TURN ON YOUR SOUND FOR FULL EFFECT
SUPPLY LIST. Very short. First-timer short.
At a minimum, you’ll need:
- Plant material – you use it to make your ‘prints’.
- Surface to print on. You can use different types of paper or fabrics.
- A large pot used only for this purpose, never again for food.
- Utensils only for this, not for food. Wooden spoon or tongs helpful.
- Alum for mordanting. (google it or try Dharma Trading Company).
- Rubber gloves. Apron is good idea, too.
- String to roll bundles.
PROCESS: First-timer short.
You’ll be hooked and then you’ll want to read the entire blog. He, he.
- Gather plant materials. Try eucalyptus from Trader Joe’s.
- Get surface material: try watercolor paper and or silk scarf.
- Soak plant materials and surfaces in alum/water solution. Plants in one bucket, surfaces in another. Soak perhaps 15 minutes?
- Lay out surface and layer on plant material. Carefully lay another surface on top (you can mix paper and fabric when doing this). Then more plant material, then perhaps another surface. It’s like making lasagna.
- Roll it all up around something: PVC pipe, dowel, big stick, etc. Wrap it TIGHT with string all around the whole thing. Now you’re ready to cook it.
- Water in your pot should be simmering slightly. Immerse your bundle and let it cook at least 2 hours.
- Time up? Take it out, let it cool and unwrap it. Ooooh and ahhhh.
Now you wanna take a class to learn more? You can try these ladies, all friends of mine that have shown me what they know. Thank you ladies!
In the north try: Trish McKinney (email@example.com) or Jacqueline Sullivan (firstname.lastname@example.org).
In the south try: Vicki Michael or Becky Boothe (Vicki.email@example.com).
I know that you in New Orleans mentioned giving this a try during my visit this year – it’s a possibility. We’ll talk about it.
India Flint is the mother of this technique. She lives in Australia and has gotten great results, hence the spread of this technique.
Thank you so much for reading. I hope you enjoyed it. I’d love to hear how many of you are going to try this – and if you do try it, what results you get. I’m going to do this again sometime this month. I got my very own turkey roaster on sale at Target. Muah-ha-ha!
Love it. My batiks are my prizes. I took classes from you at Homecoming Hues several years ago. I will try this technique as soon as possible. Thanks for sharing.
Hello Mrs. Moose! Yes, of course, I remember you. Thanks so much for your kind comment on your batiks. Happy Holidays.
So cool! You always find such fun things to do. Love the leaf print, Vicki! I want to do this
So cool definetly want to try this. Love the results. Thank you
Ooooo, wonder what our Colorado pot leaves would look like in this technique…..
I was laughing while I was reading the roasted coot recipe. But so much more happy reading the instructions for the eco printing, Thank you Kathie for making my Tuesdays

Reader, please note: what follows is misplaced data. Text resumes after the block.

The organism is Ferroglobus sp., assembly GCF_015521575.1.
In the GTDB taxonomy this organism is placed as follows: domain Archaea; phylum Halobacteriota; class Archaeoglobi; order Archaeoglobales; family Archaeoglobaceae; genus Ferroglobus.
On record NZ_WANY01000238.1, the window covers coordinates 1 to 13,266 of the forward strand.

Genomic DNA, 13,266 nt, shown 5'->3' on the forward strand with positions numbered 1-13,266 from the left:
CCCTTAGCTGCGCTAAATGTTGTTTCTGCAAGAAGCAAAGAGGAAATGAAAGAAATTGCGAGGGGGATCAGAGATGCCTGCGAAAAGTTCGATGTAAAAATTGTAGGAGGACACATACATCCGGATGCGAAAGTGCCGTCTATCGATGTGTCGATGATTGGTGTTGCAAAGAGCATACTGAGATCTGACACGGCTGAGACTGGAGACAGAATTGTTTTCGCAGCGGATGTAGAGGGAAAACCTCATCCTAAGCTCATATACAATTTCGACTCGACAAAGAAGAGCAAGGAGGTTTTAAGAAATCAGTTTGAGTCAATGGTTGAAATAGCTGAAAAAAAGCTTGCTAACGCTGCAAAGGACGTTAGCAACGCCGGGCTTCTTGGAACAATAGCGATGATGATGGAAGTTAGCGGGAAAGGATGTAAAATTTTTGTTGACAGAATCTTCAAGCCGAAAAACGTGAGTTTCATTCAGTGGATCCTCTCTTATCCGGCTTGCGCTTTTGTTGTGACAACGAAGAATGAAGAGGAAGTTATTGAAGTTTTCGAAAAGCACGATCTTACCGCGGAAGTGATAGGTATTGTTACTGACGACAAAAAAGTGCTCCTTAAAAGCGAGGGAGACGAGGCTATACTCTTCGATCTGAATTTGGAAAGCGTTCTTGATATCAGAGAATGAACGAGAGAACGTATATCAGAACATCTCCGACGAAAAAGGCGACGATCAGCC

Thank you for sharing! This makes me think of all the creative ways to use the printed materials!!! Wow! Endless ideas – that I have to write down so I don’t forget! Haha I’ll try this next summer when the plant material will be in abundance!
Thanks Kathie for giving us another……what if!!
Loved the Threadborne link! What a way to cover many stained things in our lives such as old but heirloom table covers and the many shirts we have accidentally “painted”. I loved the colors obtained from the various plants. I think this is something I will definitely try when I can get back outside to do it. I have several old portable ovens I bought at a yard sale some years back that will work perfectly. Thanks Kathie for another wonderful road to travel in our quest for creativity. Love my Tuesdays with you!
What makes me think, “She has exhausted the possibilities!” This is wonderful. Fall is the right time, too.
Love it, will try is soon, thanks once again for a great project to do!!
I made silk/wool scarves eco dyed with black walnuts, hulls and all, this adds another wonderful adventure when finding plant material. I had to fight our resident squirrels for the black walnuts. The scarves sold like hot cakes at a local craft/art sale. I am so glad I learned this technique at our local arboretum. Every print is different and beautiful. The most difficult thing is waiting for a week to unwrap them. The longer you wait the stronger the print.
Kathie- thanks so much for the details and explanation. I’m already thinking of next year’s Christmas presents!
Thank you for sharing such a wonderful idea. Looking forward to trying this soon. Thank you to Candace for getting this to work well and Pat for suggestions what to use. Still loving my batiks and tjaps. Hugs! Happy Christmas! 🙂
I was going to save your very cute and flexible instructions for getting started on this idea, into a M/S Word file. Most web pages will let me copy and paste text, but alas, not your fun and entertaining “Tips on Tuesdays” this time. Instead, I have your information about researching the topic in other ways, but it would have been so nice o have been able to copy and paste from the email.
Keep up the good work, and great attitude, Kathy. You are very generous with your self and valuable artistic content. Thank you!
Yes, yes, yes I have been wanting to do this for a while. Kathie once again yo have made my day. I see a group that do this but DEFINITELY not beginners. Your very special way of breaking it down to the masses of us crazy artist is perfect. Well I speak for my self ” crazy artist “.
You are so special and talented, if we lived close we would never sleep, just come up with all sorts snazzy????? stuff.
Hope to see you real soon.
Julian, send me your email and I’ll send you the text in a Word doc so you have them!
firstname.lastname@example.org Merry Christmas!
Sounds like a fun thing to try after Christmas.
Thanks Kathie, I tried it when you first showed your first print. I used watercolor paper and got faint prints. Nothing vivid like the maple leaf in this post. I will try again after the holidays with print making paper. Merry Christmas to you, Mike and your family.
Never tried this….but it sounds so cool, I’ll try this after the holidays. Thanks for another great share and have a wonderful and healthy holiday!